You had a great idea. Your routine has been consistent. Then, when everything is smooth sailing—you just get stuck. It happens to the best writers out there. Running out of steam and wondering “where do I go from here?” is enough to make many toss a perfectly good chunk of a manuscript in the trash. But, before you go doing anything rash, try out these 5 tips to get your story unstuck.

Don’t Write Linearly

Who says you have to write from the beginning to the end? You’re the master of your writing world, so you can make the rules and bend them if you’re stuck.

But what exactly does that look like? Skip right to that kiss scene you’ve been fantasizing about for weeks or the dance battle between your hero and the enemy clan. If you’re staring at the keyboard with nowhere to go, just think about some events that you are most excited about. Odds are, you already know how they will occur in your head. So, just go for it! The jumping around can give you a light bulb moment that’ll tell you where your story goes. Then, just hop back to where you were and connect it all.

Another strategy that contradicts chronology is writing backward. As crazy as it sounds, sometimes starting with the ending can be the most helpful tip to get your story unstuck. You already know exactly how the climax will look, so write it. Then ask yourself what happens right before this event. Pretty soon, you’ll be finding your way back to the scene of the stuckness.

Supporting Characters

As captivating as your main character are, turning your focus away from them may be just the thing to get you out of a funk. Explore the backstories of your main character’s best friend. Or, check out what the antagonist is doing during your character’s journey.

Switching over to different characters will keep you writing and allow you to continue your story until you figure out where the plot will go.

Mini Sequences

Sometimes, the middle of your story can be the land with all of the quicksand. Writers often know how their story will start and have an idea of how it will end, but what happens along the way can be a bit of a mystery.

If this is the case, it can help to break up a section (the middle, or act II) into mini sequences. Create a list or a visual representation of your story and identify where the hole is. Instead of understanding this as a huge void of nothingness that takes up a third of your story, break it up into four sections.

Especially those who love planning or outlining their plot will find this strategy helpful and make what you don’t have a little less intimidating.

Add More Conflict

Is your main character having a rough time reaching their goal? Giving them more struggles might be what needs to be done to get your story unstuck. Asking yourself what would be the worst thing that could happen to your main character and then writing just that can open up a world of possibilities and further show their resilience.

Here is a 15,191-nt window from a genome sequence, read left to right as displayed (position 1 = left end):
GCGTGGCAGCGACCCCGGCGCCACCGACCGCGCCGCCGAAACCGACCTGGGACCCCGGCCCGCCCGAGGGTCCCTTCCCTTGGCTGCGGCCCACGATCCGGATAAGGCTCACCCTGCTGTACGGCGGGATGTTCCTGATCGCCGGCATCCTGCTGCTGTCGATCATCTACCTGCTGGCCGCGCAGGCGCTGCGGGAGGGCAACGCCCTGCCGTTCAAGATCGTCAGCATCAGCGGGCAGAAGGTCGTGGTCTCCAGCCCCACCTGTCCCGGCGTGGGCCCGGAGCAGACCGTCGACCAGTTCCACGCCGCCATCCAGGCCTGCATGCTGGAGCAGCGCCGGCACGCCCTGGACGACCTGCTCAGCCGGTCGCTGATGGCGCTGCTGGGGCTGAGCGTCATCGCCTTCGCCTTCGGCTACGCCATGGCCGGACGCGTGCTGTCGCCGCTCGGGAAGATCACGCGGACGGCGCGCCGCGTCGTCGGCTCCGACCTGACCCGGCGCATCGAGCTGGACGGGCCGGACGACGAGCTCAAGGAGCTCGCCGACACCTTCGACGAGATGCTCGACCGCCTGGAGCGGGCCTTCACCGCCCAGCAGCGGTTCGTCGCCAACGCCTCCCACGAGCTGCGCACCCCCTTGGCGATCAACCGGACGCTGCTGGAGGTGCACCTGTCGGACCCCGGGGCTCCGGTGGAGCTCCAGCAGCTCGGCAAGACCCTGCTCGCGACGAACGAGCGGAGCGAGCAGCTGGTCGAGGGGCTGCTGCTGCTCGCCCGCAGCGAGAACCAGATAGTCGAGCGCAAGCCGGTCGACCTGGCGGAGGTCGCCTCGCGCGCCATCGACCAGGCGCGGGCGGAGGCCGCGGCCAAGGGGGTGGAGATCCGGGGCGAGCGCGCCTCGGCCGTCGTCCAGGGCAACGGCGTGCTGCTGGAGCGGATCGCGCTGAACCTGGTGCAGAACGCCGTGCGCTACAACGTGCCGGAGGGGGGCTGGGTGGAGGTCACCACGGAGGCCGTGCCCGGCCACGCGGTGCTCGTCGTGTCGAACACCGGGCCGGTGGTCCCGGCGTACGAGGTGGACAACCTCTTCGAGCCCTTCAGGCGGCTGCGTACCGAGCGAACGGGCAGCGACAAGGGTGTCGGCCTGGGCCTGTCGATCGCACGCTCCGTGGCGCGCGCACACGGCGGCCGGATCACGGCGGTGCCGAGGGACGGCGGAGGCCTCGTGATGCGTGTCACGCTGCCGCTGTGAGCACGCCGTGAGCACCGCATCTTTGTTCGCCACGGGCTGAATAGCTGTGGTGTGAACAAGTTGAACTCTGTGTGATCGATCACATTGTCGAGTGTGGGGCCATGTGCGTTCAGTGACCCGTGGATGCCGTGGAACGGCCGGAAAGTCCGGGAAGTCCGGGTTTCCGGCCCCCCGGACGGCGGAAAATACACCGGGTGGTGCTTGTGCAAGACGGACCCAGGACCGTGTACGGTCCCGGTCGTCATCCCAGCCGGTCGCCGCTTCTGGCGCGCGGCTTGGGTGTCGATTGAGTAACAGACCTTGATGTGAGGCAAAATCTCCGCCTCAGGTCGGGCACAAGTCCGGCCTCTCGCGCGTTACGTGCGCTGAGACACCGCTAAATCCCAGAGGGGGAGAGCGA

This may mean giving them another antagonist or maybe even sending them back to square one. Either way, this can give you more to work with as you move towards finishing your book.

Take a Step Back

At times, writers can get lost in the journey of creating a story. As fluidly as you have moved through the first part of your story, getting stuck can signal that it is time to take a step back and reassess your writing.

A couple of different tricks can help you see the big picture of what you are trying to create.

First, write out the logline of your story. As complex and unique as you know your novel is, try to summarize the story in one sentence. Think of it as the description of different movies you’re scrolling through on Netflix. The logline should include who the main character is and the conflict that keeps them from achieving what they want. Creating a logline may help you see your story in a new light as you get down to the basics of the story.

Another tip is to identify some fundamentals of your story. What is the character’s desire? What is the character’s need? What is standing in the way? Answering these questions—details that writers may often skip as they excitedly start their work—can help you reevaluate your story and get you to see where the plot goes next.

And yes, taking a step back can also mean literally taking a step back from your story. Giving your brain some time and space away from the keyboard can be one of the most beneficial things for your writing. Go take a walk or explore another creative endeavor. Try not to think about your story and how stuck you are. This space may give you the clarity you need to stimulate your creativity.

Don’t Give Up

Everyone gets stuck every now and then. As much as it feels like the end of the world, it is no reason to give up on your story. Give these steps a try and you’ll be back on track to self-publishing your next book.

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